I started my antiques business in 1989, gradually drawing away from the bar and restaurant career that I’d been involved in since the mid 70’s. I’d landed a job as sous-chef, then moved on to my own kitchen in North Beach, SF. After moving from the city I worked as bartender/manager in a bowling alley that was reputed to be the toughest bar in the county.
I often tell of the time, at a party, when a big Marine-type heard me say just that—that I worked at the toughest bar in the county.
“Yeah, where?” he said, probably expecting me to mention one of two biker bars (I’d worked one of those, as well.)
When I told him, he said: “That Place! Fuck! I forgot about that place.”
I kept at it until deciding that the antiques sideline needed my full-time attention. Until then, the careers had overlapped. In 1995, I finally thought I could make more by selling things I’d bought than by working behind a bar. Momma X had a good, steady career in book production, so that enabled us to gamble with a situation that could be feast today, famine tomorrow.
Of course, this wasn’t a decision I’d pulled from the ether (or other, darker places) it was rather an extension of my motis operendi, so to speak. I never had the resources to be a serious hobbyist in any field, so I had had to create businesses. For instance, my professional cooking career had a genesis in my interest in good food. I still do the lion’s share of cooking around the X household.
In 1990, I started with a tiny space in an antiques mall in a local town known for its plethora of antique stores. The little burg still draws tourists from all over the SF bay area and beyond. But to really hit the focused market, a dealer has to exhibit at the shows and antique fairs. People don’t go to shows without money in their pockets. In a tourist town, the malls can attract lots of ‘looky-loos’.
The shows themselves range from local down-and-out flea markets to sky’s-the-limit antique fairs. If a dealer has a reputable name and offers a more sophisticated inventory, they can have the opportunity to do the higher end shows, many of which at that time had long waiting lists for purveyors. The best shows tend to be invitation only.
Over a period of fourteen years, I increased my geographical range, from venues in the SF bay area, to southern California and Nevada. Every year, I took a three-week road trip, driving first to a fair in Pasadena, then on to Santa Fe, New Mexico, for the annual Ethnographic Show, which draws top dealers from around the world.
But most shows take place on weekends; I was getting older, not as enamored with a life on the road. So I opened a small gallery near a local community college in 2000.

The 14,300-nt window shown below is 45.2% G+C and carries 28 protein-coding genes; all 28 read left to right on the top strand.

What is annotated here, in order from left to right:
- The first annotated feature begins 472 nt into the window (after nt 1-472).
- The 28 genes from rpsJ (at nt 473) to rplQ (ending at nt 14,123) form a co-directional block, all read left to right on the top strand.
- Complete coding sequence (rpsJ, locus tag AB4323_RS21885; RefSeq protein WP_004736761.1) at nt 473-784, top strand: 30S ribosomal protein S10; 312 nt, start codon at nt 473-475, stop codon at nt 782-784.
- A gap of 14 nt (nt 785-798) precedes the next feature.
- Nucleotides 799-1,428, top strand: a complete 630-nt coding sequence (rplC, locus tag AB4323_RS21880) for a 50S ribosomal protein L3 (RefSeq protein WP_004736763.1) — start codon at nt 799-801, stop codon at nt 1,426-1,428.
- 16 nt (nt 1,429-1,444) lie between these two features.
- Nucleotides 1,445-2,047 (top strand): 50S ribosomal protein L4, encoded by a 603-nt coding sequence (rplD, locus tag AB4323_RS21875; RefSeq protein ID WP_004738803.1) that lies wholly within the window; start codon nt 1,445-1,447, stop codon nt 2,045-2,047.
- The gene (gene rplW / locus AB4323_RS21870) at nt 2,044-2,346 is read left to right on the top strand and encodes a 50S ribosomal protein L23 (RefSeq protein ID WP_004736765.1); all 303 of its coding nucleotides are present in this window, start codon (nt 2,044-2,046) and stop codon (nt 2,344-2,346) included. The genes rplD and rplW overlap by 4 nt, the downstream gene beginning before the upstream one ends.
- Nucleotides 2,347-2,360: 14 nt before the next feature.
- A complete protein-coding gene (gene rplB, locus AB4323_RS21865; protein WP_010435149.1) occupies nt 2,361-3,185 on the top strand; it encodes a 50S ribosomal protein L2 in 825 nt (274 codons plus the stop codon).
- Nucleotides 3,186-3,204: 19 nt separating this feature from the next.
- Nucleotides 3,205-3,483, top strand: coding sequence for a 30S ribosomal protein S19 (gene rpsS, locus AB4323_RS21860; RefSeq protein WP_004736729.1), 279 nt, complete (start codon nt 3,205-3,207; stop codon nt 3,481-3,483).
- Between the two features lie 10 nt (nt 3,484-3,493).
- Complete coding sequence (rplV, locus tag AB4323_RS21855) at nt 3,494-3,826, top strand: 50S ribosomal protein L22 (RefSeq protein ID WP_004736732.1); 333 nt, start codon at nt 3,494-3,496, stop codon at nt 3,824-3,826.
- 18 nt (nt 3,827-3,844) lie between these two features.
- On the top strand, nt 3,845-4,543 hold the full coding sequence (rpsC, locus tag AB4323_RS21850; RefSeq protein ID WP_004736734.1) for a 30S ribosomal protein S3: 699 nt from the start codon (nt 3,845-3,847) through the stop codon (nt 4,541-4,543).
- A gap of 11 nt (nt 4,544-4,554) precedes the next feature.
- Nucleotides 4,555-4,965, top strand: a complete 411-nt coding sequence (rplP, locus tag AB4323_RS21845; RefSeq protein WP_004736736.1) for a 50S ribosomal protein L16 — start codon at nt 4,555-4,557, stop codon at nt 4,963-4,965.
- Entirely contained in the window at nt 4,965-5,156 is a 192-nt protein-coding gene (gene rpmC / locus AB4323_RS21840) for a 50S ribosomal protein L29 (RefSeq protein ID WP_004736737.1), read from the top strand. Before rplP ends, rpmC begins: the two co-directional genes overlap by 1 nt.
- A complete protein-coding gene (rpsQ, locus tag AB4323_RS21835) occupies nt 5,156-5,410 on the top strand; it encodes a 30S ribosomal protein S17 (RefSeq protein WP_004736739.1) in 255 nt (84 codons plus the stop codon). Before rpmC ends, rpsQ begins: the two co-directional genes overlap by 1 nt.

And that’s about how it went in the 90’s. I stayed at the gallery, doing just selected shows, and my business grew. I can’t say it prospered, but the money coming in eventually overtook what was being spent. Although, as I intimated, the income was not what one would call dependable.
What that business did (and still does, albeit in a greatly reduced capacity) was to introduce me to the esoteric ways of the world. As many of you know from my previous post “Shelf Life” (which happened to be the last post here on OGG for 2013) I deal in ancient and tribal art from all over the world. Yes, I’ll pick up a more contemporary piece that catches my eye from time to time, though ancient and ethnographic are the fields I am known for.
And a grand field it is. Objects enable us to investigate how other cultures lived, what they considered important, and to compare the information in depth, in turn revealing differences among us over the ages, and what we have in common.
If this sounds like a scenario where huge amounts of money were involved, you’d be mistaken. I started on a shoestring and couldn’t even think about going into that business today. Back in the 90’s the US still had a vibrant middle class. The lower to middle range was my bread and butter. I never sold an object over $10,000. In fact, the vast majority of my sales were from $50-$1,000. Many of those pieces could change the atmosphere of a room. Ordinary people could and did afford to buy a rare and beautiful object for their home. Antique shows were packed with people.
Back then, (in fact, even now) I could sell you an interesting 2,000 year-old coin, amulet or bead for $10. Of course, for that money you won’t get the best coin or bead, but the fact remains that almost everybody could afford an ancient sculpture, which is, in fact, what an ancient coin is.
Now, twenty to twenty-five years later, our middle class has just about dried up. Nobody but the rich can afford the luxury of such beautiful and esoteric items, and the privileged desire only the best. This is a microcosm of the entire economy, which at the top level is booming. In the art world, for example, multimillion-dollar sales are common, while less popular artists go hungry. It’s a slippery slope, to use the cliché.
This inequity speaks to the larger loss of our quality of life since then. The current generation is the first in our lifetime who isn’t looking forward to a better world.
Back in the early 90’s I also began a novel. On a word processor. Not an erotic work, but a ‘last man on earth’ scenario. I guess I had maybe 50,000 words written when it became apparent how much I liked writing dialog in the few flashbacks.
Dialog is difficult when you’re dealing with the last man on earth. Guess I could have made him bonkers. I think the piece is around here somewhere on a floppy disk.